Familiarize yourself with Wesleyan’s Student Code of Conduct.  Academics are not only devoted to learning, research, and the advancement of knowledge, but also to the development of ethically sensitive and responsible persons. By accepting membership in this class, you are joining a community characterized by free expression, free inquiry, honesty, respect for others, and participation in constructive change.  All rights and responsibilities exercised within this academic environment shall be compatible with these principles. 


Academic Dishonesty is a breach of the Student Code of Conduct.  Dishonesty includes:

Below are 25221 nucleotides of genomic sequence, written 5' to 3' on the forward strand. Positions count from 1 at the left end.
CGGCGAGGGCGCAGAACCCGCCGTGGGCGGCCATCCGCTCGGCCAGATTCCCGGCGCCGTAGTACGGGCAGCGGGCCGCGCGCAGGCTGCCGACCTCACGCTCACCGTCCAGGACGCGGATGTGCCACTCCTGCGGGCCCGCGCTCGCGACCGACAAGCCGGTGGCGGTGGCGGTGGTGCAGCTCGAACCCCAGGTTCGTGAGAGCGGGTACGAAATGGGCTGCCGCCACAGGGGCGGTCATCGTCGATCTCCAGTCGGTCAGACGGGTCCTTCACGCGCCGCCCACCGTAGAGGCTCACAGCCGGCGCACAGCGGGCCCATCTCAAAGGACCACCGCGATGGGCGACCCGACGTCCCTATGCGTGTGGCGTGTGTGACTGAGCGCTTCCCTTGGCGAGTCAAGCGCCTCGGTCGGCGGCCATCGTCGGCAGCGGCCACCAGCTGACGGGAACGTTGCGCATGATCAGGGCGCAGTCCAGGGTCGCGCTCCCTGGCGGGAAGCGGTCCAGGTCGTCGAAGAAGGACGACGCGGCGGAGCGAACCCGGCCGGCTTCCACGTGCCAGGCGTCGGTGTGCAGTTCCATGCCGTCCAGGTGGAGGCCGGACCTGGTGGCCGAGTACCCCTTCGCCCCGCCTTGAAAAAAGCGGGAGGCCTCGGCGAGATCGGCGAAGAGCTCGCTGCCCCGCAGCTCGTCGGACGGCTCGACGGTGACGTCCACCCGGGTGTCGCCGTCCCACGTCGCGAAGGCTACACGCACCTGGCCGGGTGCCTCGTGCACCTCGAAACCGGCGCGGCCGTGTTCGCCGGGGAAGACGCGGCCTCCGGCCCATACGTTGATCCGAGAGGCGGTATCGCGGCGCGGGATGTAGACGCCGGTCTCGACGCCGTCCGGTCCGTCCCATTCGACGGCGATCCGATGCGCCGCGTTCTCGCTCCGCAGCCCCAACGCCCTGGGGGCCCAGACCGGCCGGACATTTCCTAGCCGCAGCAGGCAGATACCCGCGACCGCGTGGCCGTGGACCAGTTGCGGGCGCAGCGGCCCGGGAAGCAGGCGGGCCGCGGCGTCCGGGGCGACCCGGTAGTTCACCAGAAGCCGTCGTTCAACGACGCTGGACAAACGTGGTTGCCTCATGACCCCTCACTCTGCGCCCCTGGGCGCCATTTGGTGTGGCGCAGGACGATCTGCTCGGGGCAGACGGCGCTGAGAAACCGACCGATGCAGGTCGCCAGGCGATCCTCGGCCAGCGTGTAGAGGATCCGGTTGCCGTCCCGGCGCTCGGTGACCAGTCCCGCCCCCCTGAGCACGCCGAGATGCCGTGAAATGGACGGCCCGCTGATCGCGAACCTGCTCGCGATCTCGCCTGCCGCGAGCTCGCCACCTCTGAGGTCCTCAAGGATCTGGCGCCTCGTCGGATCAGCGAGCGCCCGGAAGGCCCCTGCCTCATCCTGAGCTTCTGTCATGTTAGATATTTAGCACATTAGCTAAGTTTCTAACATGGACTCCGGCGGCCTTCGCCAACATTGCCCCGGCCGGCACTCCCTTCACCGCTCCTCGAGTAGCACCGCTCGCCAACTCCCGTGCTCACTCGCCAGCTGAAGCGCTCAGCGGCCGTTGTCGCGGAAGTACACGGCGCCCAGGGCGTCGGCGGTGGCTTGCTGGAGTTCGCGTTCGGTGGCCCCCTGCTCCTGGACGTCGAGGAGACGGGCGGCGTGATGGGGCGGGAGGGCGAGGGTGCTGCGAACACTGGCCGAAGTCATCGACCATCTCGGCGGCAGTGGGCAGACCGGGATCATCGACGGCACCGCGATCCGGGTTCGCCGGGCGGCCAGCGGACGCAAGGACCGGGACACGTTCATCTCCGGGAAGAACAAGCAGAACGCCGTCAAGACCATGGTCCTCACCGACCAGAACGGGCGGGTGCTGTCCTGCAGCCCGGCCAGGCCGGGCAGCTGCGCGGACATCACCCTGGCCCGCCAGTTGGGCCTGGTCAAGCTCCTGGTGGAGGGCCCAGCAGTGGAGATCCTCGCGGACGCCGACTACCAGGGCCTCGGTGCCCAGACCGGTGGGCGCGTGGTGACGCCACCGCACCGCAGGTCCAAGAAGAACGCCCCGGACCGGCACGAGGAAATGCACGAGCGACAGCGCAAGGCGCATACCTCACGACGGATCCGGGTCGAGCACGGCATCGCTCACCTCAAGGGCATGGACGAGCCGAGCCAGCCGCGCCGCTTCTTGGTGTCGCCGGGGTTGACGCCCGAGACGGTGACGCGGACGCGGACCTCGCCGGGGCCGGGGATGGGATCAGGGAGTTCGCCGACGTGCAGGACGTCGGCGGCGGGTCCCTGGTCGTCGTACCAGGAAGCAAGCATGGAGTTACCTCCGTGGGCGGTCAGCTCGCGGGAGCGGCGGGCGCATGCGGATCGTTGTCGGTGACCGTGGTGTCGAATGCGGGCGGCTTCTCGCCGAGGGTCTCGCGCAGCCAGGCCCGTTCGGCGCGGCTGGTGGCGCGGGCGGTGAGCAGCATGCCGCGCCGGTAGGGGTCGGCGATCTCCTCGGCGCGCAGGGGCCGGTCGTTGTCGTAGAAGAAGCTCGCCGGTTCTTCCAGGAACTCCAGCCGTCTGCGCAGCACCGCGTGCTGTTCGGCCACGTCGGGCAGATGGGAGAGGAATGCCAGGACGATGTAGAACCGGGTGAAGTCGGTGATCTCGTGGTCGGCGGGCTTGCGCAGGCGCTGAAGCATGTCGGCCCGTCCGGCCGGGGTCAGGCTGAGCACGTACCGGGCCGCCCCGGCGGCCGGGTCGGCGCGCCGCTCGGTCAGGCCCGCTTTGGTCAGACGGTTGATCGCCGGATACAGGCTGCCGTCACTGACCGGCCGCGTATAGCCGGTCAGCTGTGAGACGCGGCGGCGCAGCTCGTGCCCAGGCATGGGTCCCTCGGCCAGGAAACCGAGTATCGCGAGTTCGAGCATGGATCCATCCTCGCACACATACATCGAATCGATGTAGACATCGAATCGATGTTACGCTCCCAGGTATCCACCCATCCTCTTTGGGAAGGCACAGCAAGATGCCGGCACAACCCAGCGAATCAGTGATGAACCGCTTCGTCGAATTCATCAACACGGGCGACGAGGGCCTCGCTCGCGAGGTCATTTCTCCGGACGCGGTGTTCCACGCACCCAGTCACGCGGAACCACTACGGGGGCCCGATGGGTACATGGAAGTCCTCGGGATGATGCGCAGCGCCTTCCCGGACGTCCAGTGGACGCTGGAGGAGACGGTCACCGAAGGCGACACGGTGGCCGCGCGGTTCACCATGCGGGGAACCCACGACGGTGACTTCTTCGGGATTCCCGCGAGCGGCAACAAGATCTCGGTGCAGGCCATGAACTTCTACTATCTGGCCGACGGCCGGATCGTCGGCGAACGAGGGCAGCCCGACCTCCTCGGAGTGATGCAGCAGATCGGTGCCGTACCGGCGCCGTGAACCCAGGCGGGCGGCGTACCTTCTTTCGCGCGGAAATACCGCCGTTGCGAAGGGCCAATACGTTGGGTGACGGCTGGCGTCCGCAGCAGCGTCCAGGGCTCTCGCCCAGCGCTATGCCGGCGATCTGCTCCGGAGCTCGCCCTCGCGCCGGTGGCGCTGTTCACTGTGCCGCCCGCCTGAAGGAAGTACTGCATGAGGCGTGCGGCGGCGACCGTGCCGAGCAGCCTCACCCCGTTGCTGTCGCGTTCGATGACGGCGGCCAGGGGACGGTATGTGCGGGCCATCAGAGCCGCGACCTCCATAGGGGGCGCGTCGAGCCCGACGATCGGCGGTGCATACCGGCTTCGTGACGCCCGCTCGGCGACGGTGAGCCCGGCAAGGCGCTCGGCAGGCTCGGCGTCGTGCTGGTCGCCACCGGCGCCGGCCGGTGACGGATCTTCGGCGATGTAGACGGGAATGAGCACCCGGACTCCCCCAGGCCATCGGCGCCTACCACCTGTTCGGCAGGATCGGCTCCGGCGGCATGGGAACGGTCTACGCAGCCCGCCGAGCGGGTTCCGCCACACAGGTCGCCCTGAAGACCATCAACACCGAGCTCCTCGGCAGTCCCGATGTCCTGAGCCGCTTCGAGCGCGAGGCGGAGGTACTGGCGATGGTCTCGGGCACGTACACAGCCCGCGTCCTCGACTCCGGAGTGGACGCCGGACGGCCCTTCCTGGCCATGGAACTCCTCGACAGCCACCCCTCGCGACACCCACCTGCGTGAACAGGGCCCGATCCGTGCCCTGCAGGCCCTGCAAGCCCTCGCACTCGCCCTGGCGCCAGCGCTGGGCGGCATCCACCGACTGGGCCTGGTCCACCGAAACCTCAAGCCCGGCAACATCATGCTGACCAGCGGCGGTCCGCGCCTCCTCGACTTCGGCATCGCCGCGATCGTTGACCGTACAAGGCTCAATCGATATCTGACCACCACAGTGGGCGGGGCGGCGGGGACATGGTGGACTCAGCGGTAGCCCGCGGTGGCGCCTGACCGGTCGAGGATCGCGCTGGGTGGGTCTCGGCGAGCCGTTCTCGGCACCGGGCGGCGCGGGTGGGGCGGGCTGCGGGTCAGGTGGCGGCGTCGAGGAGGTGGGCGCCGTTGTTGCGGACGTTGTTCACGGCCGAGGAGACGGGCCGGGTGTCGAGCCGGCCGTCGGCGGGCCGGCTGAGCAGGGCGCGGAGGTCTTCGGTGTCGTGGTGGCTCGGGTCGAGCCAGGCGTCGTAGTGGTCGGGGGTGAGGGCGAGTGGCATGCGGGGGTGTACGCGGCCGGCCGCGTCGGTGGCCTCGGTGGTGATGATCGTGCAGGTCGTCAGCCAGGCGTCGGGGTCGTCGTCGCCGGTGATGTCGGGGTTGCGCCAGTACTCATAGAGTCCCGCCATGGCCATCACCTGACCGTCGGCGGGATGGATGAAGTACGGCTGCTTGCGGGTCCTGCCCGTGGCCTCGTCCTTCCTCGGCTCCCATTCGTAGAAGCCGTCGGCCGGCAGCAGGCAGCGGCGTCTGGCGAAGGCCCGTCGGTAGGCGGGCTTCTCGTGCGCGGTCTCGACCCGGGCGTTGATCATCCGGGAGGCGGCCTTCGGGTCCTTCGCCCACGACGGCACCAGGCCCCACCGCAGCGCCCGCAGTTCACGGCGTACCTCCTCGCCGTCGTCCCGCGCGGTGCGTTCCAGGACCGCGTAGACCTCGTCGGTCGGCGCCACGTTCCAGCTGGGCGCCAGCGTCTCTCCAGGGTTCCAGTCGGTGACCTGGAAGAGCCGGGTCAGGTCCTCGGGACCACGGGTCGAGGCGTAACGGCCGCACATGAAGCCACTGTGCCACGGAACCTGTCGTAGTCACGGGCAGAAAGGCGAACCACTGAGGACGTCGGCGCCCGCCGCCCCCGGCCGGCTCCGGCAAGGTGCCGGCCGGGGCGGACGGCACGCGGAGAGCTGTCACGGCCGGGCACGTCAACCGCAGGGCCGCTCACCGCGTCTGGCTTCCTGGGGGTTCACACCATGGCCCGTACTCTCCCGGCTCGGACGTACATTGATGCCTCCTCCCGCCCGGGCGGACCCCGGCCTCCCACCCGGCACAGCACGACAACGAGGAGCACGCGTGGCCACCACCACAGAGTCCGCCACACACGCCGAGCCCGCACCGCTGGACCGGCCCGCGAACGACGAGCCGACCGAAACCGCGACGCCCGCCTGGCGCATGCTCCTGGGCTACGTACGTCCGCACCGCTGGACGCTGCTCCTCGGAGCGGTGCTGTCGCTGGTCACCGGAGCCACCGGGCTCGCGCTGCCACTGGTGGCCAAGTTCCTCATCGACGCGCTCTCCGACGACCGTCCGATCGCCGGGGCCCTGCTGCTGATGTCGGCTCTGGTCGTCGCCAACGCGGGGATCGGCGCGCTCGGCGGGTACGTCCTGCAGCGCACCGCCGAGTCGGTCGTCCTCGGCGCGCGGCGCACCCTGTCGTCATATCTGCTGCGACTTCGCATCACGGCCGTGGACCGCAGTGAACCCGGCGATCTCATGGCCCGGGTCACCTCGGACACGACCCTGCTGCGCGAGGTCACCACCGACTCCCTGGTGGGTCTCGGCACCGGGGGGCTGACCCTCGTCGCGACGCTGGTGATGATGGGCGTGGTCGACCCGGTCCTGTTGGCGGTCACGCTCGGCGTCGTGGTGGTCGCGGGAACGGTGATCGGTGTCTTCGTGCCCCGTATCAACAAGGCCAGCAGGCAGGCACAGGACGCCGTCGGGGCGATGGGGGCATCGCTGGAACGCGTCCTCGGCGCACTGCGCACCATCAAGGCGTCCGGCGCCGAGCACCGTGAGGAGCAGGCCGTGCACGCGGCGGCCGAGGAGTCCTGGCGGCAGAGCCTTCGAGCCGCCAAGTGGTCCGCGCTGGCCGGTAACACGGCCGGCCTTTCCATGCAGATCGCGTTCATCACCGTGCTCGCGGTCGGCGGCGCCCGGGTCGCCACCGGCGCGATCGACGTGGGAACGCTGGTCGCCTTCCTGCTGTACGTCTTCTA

1.     Plagiarism, representing the work of another as one's own work;

2.     Preparing work for another that is to be used as that person's own work;

3.     Cheating by any method or means;

4.     Knowingly and willfully falsifying or manufacturing scientific or educational data and representing the same to be the result of scientific or scholarly experiment or research;

5.     Knowingly furnishing false information to a university official relative to academic matters;

6.     Soliciting, aiding, abetting, concealing, or attempting conduct in violation of this code.


Academic Dishonesty will not be tolerated in this course. Any offense will result in an F in the class (not simply on the assignment) and be referred to the appropriate academic officials for adjudication. If you have any questions regarding this subject please see me.  For a detailed description and further clarification, please see the link for “Plagiarism and Academic Dishonesty” on my website, the 2017-2019 Wesleyan Catalog (p. 84-86), or the Student Handbook.


Americans with Disabilities Act (ADA)